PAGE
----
THIS CONTINUES yesterday’s tidbits gleaned from John Lanchester’s “Document Number Nine” in London Review of Books, October 10, 2019. Here in Part 2, we’ll see how, despite Western expectations, China hasn’t been democracized by the Internet.
Background. “In 1994,” Lanchester notes, “there were only about 1500 Internet users in China, most of them academics…. Today, the number of Internet users in China is 830 million and counting, with most of them accessing via smartphones. The party has fought many battles against Internet freedom over the course of that quarter-century.”
An Internet with Chinese Characteristics. “The biggest Internet companies in China,” Lanchester writes, “can be seen as knock-offs of American originals…. Baidu is Google, Alibaba is Amazon (they’re the ones behind ‘Singles’ Day’), Tencent is sort of Facebook plus Netflix…. Sina Weibo, usually referred to just as Weibo, is Twitter, which has been blocked in China since 2009.”
“Weibo,” says Lanchester, “was both a symbol and a medium for change…. The outrage of Weibo users did not spare the CCP itself.”
As one example, a photo went Weibo-viral showing a party functionary wearing Rolex and Vacheron Constantin watches worth more than $100,000. Lanchester writes, “ ‘Watch Brother,’ symbolized the self-enriching, out of touch, corrupt side of the CCP.”
Controlling the Internet. The CCP’s response was its Cyberspace Administration of China, formed in 2013 to foster “social responsibility,” “interests of the state,” and “core socialist values.”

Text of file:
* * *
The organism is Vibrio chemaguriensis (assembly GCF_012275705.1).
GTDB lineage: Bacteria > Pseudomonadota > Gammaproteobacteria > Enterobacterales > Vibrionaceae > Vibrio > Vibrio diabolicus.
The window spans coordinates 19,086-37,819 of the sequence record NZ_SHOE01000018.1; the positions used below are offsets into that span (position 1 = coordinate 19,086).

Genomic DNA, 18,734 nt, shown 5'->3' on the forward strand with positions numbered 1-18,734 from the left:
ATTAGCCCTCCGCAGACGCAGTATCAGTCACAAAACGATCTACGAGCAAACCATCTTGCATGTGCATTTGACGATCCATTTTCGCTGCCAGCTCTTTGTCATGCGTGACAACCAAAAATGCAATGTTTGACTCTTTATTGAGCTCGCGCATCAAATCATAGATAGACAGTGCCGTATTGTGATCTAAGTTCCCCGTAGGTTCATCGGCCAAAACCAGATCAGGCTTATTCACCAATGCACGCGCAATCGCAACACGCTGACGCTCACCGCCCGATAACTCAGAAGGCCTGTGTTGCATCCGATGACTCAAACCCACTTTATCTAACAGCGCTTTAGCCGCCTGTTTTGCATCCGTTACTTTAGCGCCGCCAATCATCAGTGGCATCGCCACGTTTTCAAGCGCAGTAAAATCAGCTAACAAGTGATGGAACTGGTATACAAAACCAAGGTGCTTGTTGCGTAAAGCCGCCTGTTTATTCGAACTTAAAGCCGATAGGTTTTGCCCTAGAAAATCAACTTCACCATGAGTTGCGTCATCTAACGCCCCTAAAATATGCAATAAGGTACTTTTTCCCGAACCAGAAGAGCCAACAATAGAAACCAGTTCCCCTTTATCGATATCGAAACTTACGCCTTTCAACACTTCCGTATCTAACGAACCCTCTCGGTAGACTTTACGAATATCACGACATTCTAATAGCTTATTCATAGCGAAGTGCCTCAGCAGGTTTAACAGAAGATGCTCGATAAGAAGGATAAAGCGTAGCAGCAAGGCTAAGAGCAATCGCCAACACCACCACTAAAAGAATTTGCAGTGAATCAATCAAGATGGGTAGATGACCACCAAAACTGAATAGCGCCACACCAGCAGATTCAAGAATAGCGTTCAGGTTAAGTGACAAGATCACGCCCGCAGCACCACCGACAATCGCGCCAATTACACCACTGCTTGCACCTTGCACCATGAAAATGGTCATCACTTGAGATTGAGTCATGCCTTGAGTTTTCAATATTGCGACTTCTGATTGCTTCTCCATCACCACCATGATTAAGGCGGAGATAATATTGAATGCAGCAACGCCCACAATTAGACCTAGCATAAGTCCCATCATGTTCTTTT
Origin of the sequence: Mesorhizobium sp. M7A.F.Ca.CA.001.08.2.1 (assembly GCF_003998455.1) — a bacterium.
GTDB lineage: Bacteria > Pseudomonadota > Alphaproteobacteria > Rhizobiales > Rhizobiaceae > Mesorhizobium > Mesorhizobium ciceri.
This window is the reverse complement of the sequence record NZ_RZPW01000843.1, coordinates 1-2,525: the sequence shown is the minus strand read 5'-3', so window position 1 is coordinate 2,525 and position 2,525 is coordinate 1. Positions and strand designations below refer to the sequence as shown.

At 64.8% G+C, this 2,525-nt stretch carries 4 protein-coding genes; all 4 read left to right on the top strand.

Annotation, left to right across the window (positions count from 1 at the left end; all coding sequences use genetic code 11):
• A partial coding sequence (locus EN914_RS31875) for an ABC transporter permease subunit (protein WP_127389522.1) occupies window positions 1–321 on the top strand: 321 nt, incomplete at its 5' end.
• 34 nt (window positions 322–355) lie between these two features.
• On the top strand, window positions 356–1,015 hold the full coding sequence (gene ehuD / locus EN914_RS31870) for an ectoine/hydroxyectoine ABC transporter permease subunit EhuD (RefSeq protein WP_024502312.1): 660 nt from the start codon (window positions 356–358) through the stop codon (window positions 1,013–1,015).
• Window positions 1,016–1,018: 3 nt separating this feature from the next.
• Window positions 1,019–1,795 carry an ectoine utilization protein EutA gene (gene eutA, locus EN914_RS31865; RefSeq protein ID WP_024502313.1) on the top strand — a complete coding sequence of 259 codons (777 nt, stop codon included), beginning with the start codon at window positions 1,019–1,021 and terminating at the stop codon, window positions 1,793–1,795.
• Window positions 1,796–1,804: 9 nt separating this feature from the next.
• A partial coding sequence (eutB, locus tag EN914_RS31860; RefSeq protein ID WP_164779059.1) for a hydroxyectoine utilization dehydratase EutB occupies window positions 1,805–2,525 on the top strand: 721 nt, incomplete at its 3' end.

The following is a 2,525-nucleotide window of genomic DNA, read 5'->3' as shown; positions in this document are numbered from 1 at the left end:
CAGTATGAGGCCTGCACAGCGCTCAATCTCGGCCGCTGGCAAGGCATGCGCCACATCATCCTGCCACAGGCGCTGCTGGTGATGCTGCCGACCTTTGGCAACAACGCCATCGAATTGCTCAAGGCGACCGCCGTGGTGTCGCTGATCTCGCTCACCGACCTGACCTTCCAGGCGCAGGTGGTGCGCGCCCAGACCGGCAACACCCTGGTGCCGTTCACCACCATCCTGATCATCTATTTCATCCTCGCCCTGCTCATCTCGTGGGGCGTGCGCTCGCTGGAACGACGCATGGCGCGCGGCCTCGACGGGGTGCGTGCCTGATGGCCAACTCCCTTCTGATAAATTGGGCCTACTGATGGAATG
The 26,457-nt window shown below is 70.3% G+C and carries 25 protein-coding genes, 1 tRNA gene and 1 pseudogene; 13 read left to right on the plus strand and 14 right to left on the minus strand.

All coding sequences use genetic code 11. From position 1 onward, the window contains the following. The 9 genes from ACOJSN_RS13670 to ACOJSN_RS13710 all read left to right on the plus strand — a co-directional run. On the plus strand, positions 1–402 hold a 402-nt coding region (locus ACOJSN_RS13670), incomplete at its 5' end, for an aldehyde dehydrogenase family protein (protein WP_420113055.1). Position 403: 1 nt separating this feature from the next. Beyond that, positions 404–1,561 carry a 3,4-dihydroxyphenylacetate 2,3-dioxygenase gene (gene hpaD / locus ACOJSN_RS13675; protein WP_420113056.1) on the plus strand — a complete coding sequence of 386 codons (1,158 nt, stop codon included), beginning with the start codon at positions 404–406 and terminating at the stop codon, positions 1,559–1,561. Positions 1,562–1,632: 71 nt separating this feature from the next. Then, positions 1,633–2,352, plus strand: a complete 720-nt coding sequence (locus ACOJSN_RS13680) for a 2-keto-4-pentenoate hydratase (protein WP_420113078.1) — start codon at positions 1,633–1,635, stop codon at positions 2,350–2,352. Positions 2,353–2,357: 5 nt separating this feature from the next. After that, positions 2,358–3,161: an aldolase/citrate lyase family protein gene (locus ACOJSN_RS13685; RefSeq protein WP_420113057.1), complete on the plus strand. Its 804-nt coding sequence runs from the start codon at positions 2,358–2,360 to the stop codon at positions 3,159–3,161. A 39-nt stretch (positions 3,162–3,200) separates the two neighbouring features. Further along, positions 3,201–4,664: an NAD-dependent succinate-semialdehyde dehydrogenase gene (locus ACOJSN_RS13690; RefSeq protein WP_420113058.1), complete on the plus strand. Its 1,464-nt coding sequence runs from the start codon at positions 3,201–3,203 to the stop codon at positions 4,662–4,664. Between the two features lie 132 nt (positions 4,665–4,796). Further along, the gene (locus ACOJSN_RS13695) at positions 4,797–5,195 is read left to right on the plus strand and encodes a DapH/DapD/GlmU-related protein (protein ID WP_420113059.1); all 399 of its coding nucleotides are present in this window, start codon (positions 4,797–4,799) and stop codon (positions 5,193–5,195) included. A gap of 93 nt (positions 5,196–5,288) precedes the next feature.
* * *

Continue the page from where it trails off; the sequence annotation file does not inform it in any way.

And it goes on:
Lanchester notes, “First, the Weibo accounts of prominent critics were ‘harmonised,’ —in other words, deleted overnight.” The CCP also encouraged a “fifty-cent army” of paid bloggers, trolls, and subject-changers. Today, “Weibo continues to grow, mind you; it’s just that it’s now the usual entertainment news and celebrity bollocks.”
Algorithms Know Your Face. CCP algorithms do more than recognize key words such as “don’t agree,” “Winnie the Pooh,” and “Animal Farm.” Hundreds of thousands of surveillance cameras recognize faces too.
Along with sinister Big Brother implications, Lanchester describes goofiness in this as well: At Beijing’s Temple of Heaven, for example, “a machine in the toilet, designed to crack down on excessive use of loo paper, ‘releases 6 cm of paper per face’; you can get more paper either by growing a new face or waiting nine minutes.”
We in the West Had it First. Credit scores are used in Western societies to assess financial worthiness. But China is running multiple trials of a social credit system, its algorithms assessing behavior deemed CCP-appropriate.
Lanchester notes that current impacts involve things like booking berths on high-speed trains or fancy restaurants, or earning high-speed Internet access. A China-wide system is scheduled to go active in 2020.
“There’s a touch of bathos in this,” Lanchester writes, “the technologies which are being used in China to invent a new form of totalitarian state are being exploited here to make us click on ads and buy stuff.” ds